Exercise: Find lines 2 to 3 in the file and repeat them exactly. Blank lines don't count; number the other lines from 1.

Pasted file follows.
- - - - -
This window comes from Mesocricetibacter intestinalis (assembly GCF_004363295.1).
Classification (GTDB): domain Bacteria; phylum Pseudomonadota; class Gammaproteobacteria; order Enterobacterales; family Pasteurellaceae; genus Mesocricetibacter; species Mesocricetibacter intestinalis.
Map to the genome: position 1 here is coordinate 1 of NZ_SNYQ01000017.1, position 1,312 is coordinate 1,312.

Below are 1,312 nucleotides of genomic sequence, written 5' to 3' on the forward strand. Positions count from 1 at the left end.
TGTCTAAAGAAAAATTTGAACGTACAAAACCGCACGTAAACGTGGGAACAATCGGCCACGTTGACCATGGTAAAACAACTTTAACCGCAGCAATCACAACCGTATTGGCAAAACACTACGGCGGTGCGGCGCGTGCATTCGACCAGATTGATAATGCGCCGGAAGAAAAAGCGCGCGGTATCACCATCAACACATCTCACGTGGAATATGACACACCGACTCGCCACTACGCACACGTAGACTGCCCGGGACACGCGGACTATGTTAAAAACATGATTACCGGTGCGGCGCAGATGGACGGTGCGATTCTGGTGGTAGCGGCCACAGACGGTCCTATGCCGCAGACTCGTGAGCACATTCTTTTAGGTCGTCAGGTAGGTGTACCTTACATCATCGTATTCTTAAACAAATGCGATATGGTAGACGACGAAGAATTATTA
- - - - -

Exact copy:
Classification (GTDB): domain Bacteria; phylum Pseudomonadota; class Gammaproteobacteria; order Enterobacterales; family Pasteurellaceae; genus Mesocricetibacter; species Mesocricetibacter intestinalis.
Map to the genome: position 1 here is coordinate 1 of NZ_SNYQ01000017.1, position 1,312 is coordinate 1,312.